Section Twelve: Independence, Nationhood and Identity * Introduction * Hilary Beckles, "Divided to the Vein: The Problem of Race, Colour and Class Conflict in Haitian Nation-Building, 1804-1820" * Jaime Suchlicki, "The Political Ideology of Jose Marti" * Gordon Lewis, "The Challenge of Independence in the British Caribbean" * Rex Nettleford, "Race, Identity and Independence in Jamaica" * Hilary Beckles, "Independence and the Social Crisis of Nationalism in Barbados"
Section Thirteen: Protest, Socialism and Revolution * Introduction * Ramon Eduardo Ruiz, "Cuba: The making of the 1959 Revolution" * Herman L. Bennett, "The Black Power February Revolution in Trinidad" * Jorge Jeine, "Grenada: A Revolution Aborted" * James Ferguson, "Pain and Protest: The 1984 Anti- I. M. F. Revolt in the Dominican Republic"
* Selected Bibliography.
In the Introduction, the editors remind us of how important Caribbean history from the social and economic stand point is since "the Caribbean region was first within the Atlantic colonial complex to experience a general emancipation of slaves and to build a society upon the premise of universal citizenry." The changes brought by the struggles for freedom, in most of the Caribbean islands, followed a similar process as those experienced in Haiti. They included the erosion of slavery as an institution, the acceptance of socio-economic arrangements by most social and governmental groups, and the growing of a national consciousness among most Creole groups. Doubtless, emancipation was a total break from the past--a revolution. However, as a process, emancipation continued until the aging years of the first generation of freed slaves. It took a long time, an immeasurable amount of energy, and many lives to bring to light some of their original dreams and goals. The struggle of economic and social emancipation still extends into the present.
The variety of perspectives and subjects included in this book allows for a tolerant and balanced selection of essays. Narrative, defensive historiography, and data presentation for the sake of empiricism are all historical methods that blend in this book through its colorful collection. This source of various authors' attempts to understand the Caribbean from their different points of view while still remaining intentionally empirical is probably the book's strongest feature.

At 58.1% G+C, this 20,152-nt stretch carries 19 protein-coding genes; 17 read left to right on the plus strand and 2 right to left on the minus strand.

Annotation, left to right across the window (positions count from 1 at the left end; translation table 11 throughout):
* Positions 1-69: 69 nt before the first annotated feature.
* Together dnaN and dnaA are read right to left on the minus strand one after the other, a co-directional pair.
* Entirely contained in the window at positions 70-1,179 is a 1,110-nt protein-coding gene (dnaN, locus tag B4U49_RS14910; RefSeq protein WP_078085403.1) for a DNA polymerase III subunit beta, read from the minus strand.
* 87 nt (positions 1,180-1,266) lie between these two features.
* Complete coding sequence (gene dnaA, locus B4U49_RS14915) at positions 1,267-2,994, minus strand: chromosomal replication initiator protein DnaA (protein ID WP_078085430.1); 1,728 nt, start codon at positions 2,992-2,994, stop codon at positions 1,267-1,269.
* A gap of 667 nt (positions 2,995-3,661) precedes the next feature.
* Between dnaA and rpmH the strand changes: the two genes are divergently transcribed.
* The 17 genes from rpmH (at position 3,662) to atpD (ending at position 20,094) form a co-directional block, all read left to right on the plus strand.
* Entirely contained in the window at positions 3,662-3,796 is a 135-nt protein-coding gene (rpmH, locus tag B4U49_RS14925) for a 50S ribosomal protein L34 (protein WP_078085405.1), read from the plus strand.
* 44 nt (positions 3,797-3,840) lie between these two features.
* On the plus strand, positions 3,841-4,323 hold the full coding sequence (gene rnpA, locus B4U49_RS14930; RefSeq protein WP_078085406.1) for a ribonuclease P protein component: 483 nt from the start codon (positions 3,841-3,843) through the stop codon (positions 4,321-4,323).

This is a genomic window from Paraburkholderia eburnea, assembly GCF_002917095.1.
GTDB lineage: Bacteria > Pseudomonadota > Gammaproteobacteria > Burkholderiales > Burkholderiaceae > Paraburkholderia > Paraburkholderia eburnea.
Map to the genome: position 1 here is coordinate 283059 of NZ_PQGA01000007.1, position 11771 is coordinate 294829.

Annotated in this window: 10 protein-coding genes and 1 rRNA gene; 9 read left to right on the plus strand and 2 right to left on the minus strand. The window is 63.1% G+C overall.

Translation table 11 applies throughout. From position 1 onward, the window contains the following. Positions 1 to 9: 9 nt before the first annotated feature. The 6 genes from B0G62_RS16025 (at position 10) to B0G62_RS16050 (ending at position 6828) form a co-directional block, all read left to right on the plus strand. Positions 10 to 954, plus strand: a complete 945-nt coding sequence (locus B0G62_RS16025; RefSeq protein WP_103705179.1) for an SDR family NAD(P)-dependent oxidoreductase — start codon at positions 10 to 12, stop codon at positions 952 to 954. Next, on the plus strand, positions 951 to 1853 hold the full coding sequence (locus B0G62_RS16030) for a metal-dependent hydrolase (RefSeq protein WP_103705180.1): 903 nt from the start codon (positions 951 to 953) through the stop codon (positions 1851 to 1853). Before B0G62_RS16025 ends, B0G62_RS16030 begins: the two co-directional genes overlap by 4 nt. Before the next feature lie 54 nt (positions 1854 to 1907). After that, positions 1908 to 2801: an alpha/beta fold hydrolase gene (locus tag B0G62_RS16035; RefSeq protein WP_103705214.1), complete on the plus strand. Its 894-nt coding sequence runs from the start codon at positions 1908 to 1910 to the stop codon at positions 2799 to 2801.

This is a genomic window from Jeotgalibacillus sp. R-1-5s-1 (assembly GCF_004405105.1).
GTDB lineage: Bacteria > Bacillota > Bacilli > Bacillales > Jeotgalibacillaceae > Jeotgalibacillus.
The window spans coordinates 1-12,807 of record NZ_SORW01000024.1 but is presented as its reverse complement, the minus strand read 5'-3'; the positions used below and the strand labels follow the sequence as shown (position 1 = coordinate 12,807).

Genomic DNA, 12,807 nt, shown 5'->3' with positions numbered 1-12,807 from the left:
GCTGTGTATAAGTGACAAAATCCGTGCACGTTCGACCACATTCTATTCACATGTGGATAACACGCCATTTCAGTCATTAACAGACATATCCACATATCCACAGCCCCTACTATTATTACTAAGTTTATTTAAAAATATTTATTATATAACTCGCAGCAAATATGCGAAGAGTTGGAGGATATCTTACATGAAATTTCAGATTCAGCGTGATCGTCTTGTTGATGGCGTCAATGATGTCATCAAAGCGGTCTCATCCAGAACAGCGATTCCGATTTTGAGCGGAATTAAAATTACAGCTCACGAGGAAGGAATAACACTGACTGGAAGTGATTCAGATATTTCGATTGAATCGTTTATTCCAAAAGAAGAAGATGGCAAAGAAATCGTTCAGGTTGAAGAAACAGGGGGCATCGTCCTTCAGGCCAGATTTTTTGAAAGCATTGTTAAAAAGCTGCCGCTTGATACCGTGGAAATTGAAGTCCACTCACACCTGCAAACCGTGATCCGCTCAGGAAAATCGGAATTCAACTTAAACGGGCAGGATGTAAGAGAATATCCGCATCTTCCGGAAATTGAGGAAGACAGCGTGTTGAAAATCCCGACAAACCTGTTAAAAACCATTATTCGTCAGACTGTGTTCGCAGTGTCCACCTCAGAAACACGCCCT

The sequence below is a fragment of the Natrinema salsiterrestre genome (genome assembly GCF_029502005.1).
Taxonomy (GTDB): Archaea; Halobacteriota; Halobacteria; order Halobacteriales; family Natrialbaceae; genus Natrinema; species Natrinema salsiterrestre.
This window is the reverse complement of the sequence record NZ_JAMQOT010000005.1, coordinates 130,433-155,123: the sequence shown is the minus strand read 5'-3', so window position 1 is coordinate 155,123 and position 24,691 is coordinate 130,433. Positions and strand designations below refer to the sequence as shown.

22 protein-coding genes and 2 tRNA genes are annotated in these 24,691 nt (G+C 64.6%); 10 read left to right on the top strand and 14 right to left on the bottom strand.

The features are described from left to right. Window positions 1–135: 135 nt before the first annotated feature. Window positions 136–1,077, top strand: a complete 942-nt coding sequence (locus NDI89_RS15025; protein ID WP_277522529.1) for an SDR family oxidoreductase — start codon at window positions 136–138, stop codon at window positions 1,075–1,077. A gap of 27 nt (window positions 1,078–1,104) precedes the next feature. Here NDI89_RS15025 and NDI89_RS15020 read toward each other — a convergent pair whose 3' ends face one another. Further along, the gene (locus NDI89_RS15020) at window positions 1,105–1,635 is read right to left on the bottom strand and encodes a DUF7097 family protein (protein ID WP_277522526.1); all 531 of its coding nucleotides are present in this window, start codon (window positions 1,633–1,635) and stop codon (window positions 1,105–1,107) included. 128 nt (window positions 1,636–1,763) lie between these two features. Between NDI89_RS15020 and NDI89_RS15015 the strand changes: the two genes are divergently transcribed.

For those looking for "ready to digest" information, this book may prove disappointing. Multiple interpretations is the dominant thrust, which makes its use special. As with most Readers, this book faces the challenges of subject cohesiveness and relevancy. Cohesiveness is tackled with a clear set of requisites that the essays should have to fulfill. They should not only deal with the time period and the geographic limitation the book is considering, but they should also focus on social and economic changes using the tools and methods that economic and social historians usually use. By using these tools and methods, the editors found a way to bring relative cohesiveness to their book while also allowing for a variety of views on similar subjects.
The strongest challenge came from the area of relevancy. The book fulfills its main goal of bringing some of the best research done on Caribbean socio-economic history since the emancipation, however it tends to emphasize the British Caribbean over other areas of the Caribbean contour. Out of fifty-six essays, eight of them deal with the Spanish Caribbean, six with the French Caribbean, three are purposely general and comprehensive, and only one deals directly with the Dutch Caribbean. The rest of the articles' main subjects are on the British Caribbean. This probably could be explained naturally since the book originated within this same geographical and cultural context. Therefore, even though this book deals with the Caribbean after emancipation as a whole from a socio-economic perspective, it will assist more forcefully and graciously in the study of the British Caribbean. Nevertheless, most teachers dealing with Caribbean history may want their students to use this book as a valuable introduction to serious and specific research dealing with economic and social history after emancipation.
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Dennis R. Hidalgo. Review of Beckles, Hilary; Shepherd, Verene, Caribbean Freedom: Economy and Society From Emancipation to the Present.